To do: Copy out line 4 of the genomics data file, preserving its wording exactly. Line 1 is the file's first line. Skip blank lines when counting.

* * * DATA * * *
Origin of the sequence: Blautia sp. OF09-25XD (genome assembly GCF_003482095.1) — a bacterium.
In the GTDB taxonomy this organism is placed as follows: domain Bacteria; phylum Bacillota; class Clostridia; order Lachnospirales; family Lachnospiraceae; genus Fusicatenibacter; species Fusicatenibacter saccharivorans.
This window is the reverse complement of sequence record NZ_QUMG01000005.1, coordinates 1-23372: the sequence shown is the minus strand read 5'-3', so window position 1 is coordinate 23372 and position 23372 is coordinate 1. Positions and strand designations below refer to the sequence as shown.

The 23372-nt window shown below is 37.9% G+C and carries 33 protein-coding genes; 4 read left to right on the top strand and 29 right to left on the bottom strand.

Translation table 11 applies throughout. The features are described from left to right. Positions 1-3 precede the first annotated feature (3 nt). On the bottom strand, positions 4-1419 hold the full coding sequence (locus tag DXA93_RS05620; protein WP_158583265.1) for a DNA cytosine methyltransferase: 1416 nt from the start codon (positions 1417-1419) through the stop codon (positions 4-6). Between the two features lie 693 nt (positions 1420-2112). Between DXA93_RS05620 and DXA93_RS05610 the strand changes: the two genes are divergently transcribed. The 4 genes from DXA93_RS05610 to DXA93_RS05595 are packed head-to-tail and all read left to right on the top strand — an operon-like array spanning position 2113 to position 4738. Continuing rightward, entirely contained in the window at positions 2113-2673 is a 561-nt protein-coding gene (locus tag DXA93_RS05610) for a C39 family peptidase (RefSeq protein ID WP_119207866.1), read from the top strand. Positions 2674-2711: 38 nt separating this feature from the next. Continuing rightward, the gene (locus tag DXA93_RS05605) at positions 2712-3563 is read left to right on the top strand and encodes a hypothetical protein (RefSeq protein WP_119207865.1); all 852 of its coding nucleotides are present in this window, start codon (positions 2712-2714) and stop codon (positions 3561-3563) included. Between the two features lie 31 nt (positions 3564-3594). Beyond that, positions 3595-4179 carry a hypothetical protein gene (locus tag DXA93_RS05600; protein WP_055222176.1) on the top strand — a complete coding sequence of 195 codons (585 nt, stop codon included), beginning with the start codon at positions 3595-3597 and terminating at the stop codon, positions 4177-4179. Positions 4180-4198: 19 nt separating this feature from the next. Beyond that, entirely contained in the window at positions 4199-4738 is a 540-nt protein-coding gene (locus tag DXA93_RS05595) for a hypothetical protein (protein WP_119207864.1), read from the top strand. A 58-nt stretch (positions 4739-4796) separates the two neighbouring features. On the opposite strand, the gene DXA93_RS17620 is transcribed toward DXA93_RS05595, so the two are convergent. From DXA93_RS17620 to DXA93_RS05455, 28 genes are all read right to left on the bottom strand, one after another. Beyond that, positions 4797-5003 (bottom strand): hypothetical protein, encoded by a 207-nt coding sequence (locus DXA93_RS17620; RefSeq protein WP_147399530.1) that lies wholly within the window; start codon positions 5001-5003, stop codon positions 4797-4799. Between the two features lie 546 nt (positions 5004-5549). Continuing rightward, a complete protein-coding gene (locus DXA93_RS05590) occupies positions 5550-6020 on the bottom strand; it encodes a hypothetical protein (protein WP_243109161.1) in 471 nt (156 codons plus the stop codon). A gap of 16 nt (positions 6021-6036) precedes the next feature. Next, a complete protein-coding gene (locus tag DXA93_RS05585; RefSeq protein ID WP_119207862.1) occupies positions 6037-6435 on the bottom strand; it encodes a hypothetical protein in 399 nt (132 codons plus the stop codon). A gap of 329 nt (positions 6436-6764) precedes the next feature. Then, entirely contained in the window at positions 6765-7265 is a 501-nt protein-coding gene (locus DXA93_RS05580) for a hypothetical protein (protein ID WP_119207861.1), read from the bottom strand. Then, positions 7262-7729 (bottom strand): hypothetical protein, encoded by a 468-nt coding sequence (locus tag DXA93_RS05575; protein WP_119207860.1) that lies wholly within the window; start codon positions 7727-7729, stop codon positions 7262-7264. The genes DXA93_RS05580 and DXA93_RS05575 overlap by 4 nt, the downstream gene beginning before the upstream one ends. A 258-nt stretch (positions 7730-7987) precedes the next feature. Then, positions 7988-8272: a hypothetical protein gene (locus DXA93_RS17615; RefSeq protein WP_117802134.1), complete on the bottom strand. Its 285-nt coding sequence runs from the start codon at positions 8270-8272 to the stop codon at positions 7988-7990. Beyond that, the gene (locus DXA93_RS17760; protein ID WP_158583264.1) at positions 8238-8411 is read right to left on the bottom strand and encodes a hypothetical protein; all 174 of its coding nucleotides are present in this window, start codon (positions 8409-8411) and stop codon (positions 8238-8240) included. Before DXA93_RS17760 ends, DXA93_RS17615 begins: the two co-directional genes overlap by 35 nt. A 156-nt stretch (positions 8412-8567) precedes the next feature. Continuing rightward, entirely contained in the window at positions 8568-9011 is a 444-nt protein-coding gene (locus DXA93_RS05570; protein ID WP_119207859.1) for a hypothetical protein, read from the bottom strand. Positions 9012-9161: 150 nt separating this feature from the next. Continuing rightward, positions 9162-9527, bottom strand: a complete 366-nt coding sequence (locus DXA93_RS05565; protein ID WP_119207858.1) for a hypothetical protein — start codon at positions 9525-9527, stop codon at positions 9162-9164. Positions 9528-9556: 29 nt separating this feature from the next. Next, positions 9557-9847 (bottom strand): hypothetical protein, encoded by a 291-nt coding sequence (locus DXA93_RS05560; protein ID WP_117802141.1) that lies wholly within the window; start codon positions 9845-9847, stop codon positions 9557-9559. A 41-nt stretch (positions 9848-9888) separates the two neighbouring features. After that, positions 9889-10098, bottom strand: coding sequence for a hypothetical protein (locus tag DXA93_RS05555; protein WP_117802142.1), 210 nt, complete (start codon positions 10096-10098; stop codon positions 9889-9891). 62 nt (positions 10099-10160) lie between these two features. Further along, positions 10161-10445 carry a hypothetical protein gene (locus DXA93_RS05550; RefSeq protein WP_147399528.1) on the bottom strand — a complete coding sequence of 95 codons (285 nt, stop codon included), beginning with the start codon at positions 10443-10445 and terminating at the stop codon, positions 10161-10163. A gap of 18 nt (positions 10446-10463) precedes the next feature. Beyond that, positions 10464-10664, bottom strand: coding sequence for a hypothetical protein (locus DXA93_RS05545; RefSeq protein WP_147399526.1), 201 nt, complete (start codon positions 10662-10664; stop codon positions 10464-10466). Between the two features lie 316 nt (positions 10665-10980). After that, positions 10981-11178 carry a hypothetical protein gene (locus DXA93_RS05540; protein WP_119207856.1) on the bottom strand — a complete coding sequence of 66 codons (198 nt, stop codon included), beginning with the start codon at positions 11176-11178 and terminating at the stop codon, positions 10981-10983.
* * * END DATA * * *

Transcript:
The 23372-nt window shown below is 37.9% G+C and carries 33 protein-coding genes; 4 read left to right on the top strand and 29 right to left on the bottom strand.